The deal, close to its completion, could give the Roku Channel exclusive access to Quibi’s slate of programming. The price has not been disclosed.


Roku announced that it is in advanced discussions with Quibi as it considers obtaining rights to its content library. The report doesn’t indicate a potential price for the acquisition and notes that the two parties may not finalize the deal. The settlement could give the Roku Channel exclusive access to Quibi’s slate of programming. The agreement is close to completion.

The service was launched by Jeffrey Katzenberg and Meg Whitman, who raised more than USD 1.75 billion from major Hollywood studios and other investors, Quibi was a quixotic attempt to capitalize on the streaming boom. Its shows, chopped into installments no longer than 10 minutes, were intended to be viewed on smartphones. Quibi does not own any of the content it commissioned for the subscription service. and instead secured seven-year licenses for the short-form series, giving it rights to stream them on its app. After two years, content owners have the right to distribute the shows in a reassembled feature-length format on other platforms. Roku has claimed 46 million accounts to lift its media business.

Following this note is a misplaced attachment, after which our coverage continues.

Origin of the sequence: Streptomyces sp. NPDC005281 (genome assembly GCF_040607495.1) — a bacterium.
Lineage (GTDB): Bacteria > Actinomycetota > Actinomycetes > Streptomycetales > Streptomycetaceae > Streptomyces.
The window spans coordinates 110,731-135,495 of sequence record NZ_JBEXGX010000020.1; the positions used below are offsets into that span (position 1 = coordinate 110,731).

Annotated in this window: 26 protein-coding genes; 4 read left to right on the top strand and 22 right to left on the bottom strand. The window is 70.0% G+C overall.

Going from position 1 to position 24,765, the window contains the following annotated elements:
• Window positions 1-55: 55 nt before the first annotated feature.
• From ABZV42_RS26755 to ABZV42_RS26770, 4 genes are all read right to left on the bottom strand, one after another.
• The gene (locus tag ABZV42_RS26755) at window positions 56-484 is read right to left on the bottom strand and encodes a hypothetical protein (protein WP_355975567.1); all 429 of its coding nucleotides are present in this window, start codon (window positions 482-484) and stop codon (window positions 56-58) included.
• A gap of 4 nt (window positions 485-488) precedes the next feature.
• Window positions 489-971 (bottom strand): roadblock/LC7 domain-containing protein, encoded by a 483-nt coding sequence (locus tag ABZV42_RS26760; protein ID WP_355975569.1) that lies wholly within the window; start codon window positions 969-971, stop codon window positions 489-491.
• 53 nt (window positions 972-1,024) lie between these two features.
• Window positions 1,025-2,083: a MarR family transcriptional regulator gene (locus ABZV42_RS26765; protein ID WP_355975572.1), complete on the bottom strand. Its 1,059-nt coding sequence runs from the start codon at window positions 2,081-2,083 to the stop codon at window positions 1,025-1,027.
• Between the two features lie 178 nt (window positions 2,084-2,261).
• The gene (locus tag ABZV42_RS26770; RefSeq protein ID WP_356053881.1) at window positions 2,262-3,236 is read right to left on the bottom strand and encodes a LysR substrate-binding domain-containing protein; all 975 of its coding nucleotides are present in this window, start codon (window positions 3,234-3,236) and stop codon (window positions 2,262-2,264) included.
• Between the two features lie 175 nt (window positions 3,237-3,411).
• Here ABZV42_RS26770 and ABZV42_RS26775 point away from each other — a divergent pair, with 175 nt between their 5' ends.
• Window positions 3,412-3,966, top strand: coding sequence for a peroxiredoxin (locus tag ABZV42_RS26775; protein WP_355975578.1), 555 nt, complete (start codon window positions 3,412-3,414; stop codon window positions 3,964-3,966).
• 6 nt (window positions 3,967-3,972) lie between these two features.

As of the third quarter of 2020, Quibi reached 710,000 subscriber households, down from 1.1 million the prior quarter, according to estimates from research firm Kantar. The service had cost USD 4.99 with ads and USD 7.99 without ads per month and amid fierce competition in the streaming space, Quibi couldn’t attract enough paying subs for the mobile-centric app. The streaming app was shut down on 1st Dec. less than eight months after launching. Katzenberg had already tried to get companies including Facebook and NBCUniversal to pick up Quibi programming ahead of its demise. 

Shows in Quibi’s portfolio include “Reno 911,” dystopian thriller “Most Dangerous Game,” starring Liam Hemsworth and Christoph Waltz; the dark comedy “Flipped” with Will Forte and Kaitlin Olson, the plane-crash drama “Survive,” and comedy “Dummy." In addition, Quibi was paying for news and lifestyle content from partners including NBC News, BBC News, ESPN, Blumhouse, the Weather Channel, and CBS.